Think About "Future You" and Other Smart Ways to Stop Procrastinating
Benjamin Franklin once said that there were two certainties in life: death and taxes. But I’d venture to add a third to that list—procrastination.
Whether it’s that blank document that hasn’t been turned into a committee report yet or the cluttered inbox you keep telling yourself you’re going to go through, we all have things that we’re constantly putting off until we absolutely can’t anymore (usually because someone else makes us do them).
There’s good news, though: Science has a lot of answers to how you can nip your procrastination in the bud.
Professor Tim Pychyl at Carleton University in Canada has been studying procrastination for 19 years and has learned a lot of tips and tricks along the way.
He shared some of his insights in an interview with Vox, and we pulled out some of our favorite tidbits for finally getting to work.
1. Understand That Procrastination Isn’t About Laziness
The first rule of getting better at not procrastinating? Forgive yourself for procrastination you’ve done in the past. One incredibly interesting point that Pychyl has found through his research is that people who procrastinate don’t necessarily lack willpower, but instead are using procrastination as a coping mechanism for many other subconscious emotions.
So instead of thinking of yourself as just lazy, consider the deeper reasons behind why you’re putting something off in the first place. For example, maybe you’re working on a presentation for your department head. Laziness probably isn’t stopping you from getting started; fear of totally failing most likely is.
The sooner you figure out why you’re actually procrastinating, the sooner you can recognize those feelings, work through them, and move on.
Using the presentation example, instead of completing avoiding PowerPoint the week leading up to your speech, talk to your boss about your anxieties and ask for advice on how to build the best presentation ever. You’ll be feeling better (and more productive) in no time.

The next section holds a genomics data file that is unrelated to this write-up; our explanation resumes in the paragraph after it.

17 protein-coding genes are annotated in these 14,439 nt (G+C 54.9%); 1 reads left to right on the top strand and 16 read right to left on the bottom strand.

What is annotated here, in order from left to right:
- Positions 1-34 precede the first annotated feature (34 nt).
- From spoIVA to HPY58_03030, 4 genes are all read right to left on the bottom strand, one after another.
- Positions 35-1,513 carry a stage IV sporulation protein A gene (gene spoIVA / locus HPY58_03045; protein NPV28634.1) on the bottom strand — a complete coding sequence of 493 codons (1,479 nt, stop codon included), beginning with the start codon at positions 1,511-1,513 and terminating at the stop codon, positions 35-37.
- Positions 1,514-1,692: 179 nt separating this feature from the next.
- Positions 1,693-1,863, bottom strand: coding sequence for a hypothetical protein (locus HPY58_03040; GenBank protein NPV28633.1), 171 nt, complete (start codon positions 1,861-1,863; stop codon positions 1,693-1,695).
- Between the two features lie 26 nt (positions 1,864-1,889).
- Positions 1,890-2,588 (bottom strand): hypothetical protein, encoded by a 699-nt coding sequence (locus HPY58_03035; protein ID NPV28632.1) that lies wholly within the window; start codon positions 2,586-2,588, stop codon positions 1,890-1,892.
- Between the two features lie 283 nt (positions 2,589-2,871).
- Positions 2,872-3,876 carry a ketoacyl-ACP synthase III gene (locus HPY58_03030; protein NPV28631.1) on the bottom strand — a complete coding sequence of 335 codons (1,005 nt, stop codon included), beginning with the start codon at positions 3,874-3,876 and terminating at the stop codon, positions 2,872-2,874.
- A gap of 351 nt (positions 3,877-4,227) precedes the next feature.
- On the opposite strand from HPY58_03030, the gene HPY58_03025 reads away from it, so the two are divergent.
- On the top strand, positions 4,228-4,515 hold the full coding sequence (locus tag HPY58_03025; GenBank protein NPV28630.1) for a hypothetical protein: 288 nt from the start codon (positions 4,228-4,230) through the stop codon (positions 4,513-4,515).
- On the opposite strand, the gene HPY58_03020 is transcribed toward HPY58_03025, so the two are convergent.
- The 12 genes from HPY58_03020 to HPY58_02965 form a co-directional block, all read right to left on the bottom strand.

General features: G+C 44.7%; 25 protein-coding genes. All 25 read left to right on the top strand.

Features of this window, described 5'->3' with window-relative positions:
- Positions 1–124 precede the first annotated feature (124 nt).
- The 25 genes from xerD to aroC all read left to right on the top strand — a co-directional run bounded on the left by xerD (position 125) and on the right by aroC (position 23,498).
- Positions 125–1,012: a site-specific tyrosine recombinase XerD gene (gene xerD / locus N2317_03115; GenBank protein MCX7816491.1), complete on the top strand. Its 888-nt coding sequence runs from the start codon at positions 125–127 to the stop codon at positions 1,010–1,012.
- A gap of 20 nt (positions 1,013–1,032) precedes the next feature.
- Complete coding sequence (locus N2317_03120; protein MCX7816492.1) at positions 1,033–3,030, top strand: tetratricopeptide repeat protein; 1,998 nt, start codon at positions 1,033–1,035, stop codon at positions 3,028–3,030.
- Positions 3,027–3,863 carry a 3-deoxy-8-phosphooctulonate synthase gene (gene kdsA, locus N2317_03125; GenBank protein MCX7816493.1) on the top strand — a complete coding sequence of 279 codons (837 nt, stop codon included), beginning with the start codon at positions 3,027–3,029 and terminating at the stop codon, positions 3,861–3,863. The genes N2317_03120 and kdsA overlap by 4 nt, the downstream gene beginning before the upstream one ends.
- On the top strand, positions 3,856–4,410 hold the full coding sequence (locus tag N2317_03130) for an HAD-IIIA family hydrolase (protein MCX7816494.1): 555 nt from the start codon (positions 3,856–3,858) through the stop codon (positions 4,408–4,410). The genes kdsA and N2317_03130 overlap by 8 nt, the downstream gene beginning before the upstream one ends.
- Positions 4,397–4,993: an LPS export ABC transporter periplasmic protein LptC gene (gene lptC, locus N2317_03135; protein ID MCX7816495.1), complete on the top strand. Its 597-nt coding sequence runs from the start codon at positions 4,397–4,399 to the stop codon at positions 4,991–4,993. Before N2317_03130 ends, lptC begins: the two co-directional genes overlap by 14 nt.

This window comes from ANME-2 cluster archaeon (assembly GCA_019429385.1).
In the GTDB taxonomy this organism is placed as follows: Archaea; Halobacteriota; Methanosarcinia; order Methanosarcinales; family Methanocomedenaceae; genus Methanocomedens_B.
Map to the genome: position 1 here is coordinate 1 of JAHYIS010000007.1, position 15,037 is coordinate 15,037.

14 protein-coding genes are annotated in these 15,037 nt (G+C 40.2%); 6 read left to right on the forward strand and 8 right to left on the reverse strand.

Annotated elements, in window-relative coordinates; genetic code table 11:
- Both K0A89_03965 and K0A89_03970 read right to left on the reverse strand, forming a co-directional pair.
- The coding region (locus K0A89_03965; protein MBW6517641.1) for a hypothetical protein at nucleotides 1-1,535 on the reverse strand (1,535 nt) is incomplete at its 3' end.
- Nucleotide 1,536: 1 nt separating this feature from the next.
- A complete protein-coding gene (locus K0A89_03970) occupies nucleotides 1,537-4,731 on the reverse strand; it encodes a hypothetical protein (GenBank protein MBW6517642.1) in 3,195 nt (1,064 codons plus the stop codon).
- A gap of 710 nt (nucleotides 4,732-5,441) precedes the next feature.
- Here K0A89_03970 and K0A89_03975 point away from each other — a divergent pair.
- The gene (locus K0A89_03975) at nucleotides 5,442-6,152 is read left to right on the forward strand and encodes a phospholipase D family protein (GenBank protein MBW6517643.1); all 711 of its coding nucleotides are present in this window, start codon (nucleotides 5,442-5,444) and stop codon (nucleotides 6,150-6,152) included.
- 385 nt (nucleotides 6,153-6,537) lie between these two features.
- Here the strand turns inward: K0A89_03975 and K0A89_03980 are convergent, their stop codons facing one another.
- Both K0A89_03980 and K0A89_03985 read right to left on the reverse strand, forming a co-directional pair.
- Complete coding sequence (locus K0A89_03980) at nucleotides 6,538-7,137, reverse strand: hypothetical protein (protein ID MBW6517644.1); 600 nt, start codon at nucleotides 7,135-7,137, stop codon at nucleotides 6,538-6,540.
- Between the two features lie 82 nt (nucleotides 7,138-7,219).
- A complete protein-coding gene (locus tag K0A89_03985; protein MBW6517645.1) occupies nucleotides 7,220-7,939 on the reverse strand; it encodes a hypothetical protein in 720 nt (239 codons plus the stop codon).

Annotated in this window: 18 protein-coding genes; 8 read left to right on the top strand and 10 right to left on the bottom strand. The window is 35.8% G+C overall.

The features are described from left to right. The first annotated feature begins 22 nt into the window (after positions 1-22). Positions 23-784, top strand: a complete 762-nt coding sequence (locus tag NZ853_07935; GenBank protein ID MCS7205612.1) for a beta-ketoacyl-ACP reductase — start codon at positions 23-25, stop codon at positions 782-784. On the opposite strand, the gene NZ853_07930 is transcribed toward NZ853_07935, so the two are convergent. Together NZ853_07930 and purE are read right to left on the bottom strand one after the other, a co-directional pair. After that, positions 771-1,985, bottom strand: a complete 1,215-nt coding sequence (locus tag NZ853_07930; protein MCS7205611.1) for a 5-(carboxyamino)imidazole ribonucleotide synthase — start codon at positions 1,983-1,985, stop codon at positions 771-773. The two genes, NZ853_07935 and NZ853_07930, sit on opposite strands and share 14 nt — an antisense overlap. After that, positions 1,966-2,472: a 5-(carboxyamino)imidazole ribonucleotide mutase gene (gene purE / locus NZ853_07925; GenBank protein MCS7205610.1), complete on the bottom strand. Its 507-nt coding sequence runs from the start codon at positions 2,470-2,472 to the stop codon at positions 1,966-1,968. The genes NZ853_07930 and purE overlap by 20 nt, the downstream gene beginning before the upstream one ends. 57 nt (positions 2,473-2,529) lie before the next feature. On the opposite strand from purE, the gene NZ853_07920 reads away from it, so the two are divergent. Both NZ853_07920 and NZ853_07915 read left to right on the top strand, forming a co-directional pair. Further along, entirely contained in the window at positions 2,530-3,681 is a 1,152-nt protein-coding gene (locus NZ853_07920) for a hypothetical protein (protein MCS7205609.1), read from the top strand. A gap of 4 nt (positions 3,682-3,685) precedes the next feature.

2. Think About Future You
Pychyl explains that a procrastinator’s mind has a discrepancy between the “present” self and the “future” self, where a person might not be able to connect how present actions affect him of her down the line. In fact, research from Hal Hershfield has shown that we are so disconnected from our future selves that we almost see them as strangers. This makes it much easier to push things off, because who cares about future you?
So, if you’re having trouble typing out that boring committee report, try envisioning the benefits for yourself down the line. Maybe your future self wants a promotion, and getting this report in sooner will help gear you up for that. Maybe doing it now will just allow your future self to leave work early to go to dinner with friends. Whatever it is, spend a moment thinking about the repercussions down the road—not just what you want to do now.
3. Just Get Started
Pychyl has one key piece of advice: “One of my pet expressions is ‘Just get started.’ And it’s important you don’t say ‘Just do it’—that’s overwhelming. But just get started.”
You may not be quite motivated enough to completely finish a project, but getting yourself going (even if it’s just for five minutes) might give you the inspiration you need to continue. It’s totally okay to take things one step at a time.
Procrastination, like a lot of other things, just comes down to science and mind tricks. The sooner you figure out why it’s bogging you down, the easier it is to work through it.
Photo of Newton’s cradle courtesy of Shutterstock.
Lily is a writer, editor, and social media manager, as well as co-founder of The Prospect, the world’s largest student-run college access organization. In addition to her writing with The Muse, she also serves as an editor at HelloFlo and Her Campus. Recently, she was named one of Glamour’s Top 10 College Women for her work helping underserved youth get into college. You can follow Lily on Twitter.More from this Author